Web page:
Did Mormons Ban Black People from their Church?
Daniel Mallia is an HNN intern and an undergraduate at Fordham University.
The faith of presidential candidates is the subject of much scrutiny, and this is particularly so for the Mormon Mitt Romney. He has been frequently confronted with issues regarding Mormon doctrine and his personal stance, and one prominent issue has been that of Mormonism’s views of black people. That the Church of Jesus Christ of Latter-Day Saints has had a less than positive view towards black people in the past is common knowledge, but the popular view that black people were forbidden from joining the Mormon church until 1978 is not entirely correct. Persons of black African descent could join the church, but black men could not become priests nor could they participate in temple ceremonies.
In June of 1978 the LDS church, under the guidance of President Spencer W. Kimball, officially lifted the ban that had prohibited blacks from being ordained into the priesthood for well over a hundred years. The official explanation for the sudden shift was that Kimball, who, like many Mormon leaders, had been troubled over the issue for quite some time, received a revelation that prompted him to end the ban. Aside from this rather vague explanation, there was no further discussion as to why the change was made, but the controversy lies with the fact there was no comment on, or refutation, of any belief that had justified the ban in the first place.
Indeed it is not known exactly when or why the ban was initially implemented, as no documentation which provides that information has ever been found, though it is known that it dates back well over a hundred years, originating at some point during Brigham Young’s administration. As for a cause, many look to the statement issued by the First Presidency, the top level of the LDS hierarchy, in 1949, which explained that the ban was a “direct commandment from the Lord” and cited “the conduct of spirits in the premortal existence” of black people. But in the absence of more than this, some blame the well-known and controversial “mark of Cain” or “curse of Ham” theology, which, for the record, was first used by Protestants to help justify slavery. (Early Protestant converts are possibly the ones who helped import these ideas into the Mormon church.) This, of course, refers to beliefs that the dark skin of Africans was the sign of descent from the line of Cain, the first biblical murderer, and Ham, Noah’s cursed son. These beliefs were sometimes cited by various Mormon members to help justify the priesthood ban—and no doubt some still subscribe to this belief today.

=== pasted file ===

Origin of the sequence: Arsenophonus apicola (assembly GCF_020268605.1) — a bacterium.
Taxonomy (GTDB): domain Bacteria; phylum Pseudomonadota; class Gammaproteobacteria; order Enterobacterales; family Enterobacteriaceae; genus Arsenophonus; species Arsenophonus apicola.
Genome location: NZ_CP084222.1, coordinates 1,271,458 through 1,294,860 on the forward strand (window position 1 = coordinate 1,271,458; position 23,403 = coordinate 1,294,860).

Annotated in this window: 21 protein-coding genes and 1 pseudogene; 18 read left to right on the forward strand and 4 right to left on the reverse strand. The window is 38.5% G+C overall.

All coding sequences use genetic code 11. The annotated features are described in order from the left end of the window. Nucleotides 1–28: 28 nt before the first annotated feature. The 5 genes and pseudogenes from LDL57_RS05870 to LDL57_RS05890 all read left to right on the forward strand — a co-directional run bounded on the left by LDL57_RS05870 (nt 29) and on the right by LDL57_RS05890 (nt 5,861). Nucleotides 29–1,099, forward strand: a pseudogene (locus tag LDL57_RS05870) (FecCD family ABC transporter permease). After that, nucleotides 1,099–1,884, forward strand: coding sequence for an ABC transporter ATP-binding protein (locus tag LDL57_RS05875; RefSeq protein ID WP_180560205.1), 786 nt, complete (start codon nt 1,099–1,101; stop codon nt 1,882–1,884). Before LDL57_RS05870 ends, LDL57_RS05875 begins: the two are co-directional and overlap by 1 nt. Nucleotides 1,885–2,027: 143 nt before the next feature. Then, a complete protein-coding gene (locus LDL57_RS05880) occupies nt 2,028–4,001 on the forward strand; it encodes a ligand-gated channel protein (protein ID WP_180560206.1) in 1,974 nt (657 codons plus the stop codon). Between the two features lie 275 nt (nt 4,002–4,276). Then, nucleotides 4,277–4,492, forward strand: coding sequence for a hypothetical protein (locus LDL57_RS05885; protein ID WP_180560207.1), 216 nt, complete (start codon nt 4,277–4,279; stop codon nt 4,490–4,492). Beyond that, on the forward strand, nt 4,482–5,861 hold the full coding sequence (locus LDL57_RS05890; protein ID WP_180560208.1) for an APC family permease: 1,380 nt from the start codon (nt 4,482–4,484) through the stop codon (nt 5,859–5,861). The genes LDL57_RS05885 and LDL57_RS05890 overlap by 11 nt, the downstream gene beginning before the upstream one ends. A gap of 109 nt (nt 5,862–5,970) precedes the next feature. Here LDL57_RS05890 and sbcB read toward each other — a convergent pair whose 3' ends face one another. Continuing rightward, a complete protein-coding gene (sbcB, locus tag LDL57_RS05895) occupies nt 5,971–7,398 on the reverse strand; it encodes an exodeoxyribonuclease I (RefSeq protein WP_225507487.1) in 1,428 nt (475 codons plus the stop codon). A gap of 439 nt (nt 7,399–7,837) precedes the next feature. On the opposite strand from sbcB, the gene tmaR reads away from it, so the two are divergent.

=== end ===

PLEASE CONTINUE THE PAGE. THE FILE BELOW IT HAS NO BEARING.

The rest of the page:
To fully understand the controversy, it’s important to remember that great importance is attributed to priesthood in Mormonism. Priesthood is a major experience and feature of life for many Mormon men (Mitt Romney himself is a church elder), and can serve as the first step to other leadership roles in the Church; denying this to black converts was certainly significant. In addition to this, there have also been other cases of discrimination against black men and women, including denial of certain ceremonies, but the priesthood ban was the most noticeable element of discrimination. And while today the Mormon Church is making a vigorous effort to promote a reputation of diversity and toleration, the historical stigma nevertheless remains strong.
HNN Hot Topics: Mormonism
Daniel Burke: Will Mormons' racial history be a problem for Mitt Romney? (USA Today)
Gordon Hinckley: Priesthood Restoration (Ensign Magazine)
Priesthood Ordination before 1978 (LDS)
Mormonism and racial issues/Blacks and the priesthood (FAIRMormon.org)
Mormonism and racial issues/Blacks and the priesthood/The “curse of Cain” and “curse of Ham” (FAIRMormon.org)
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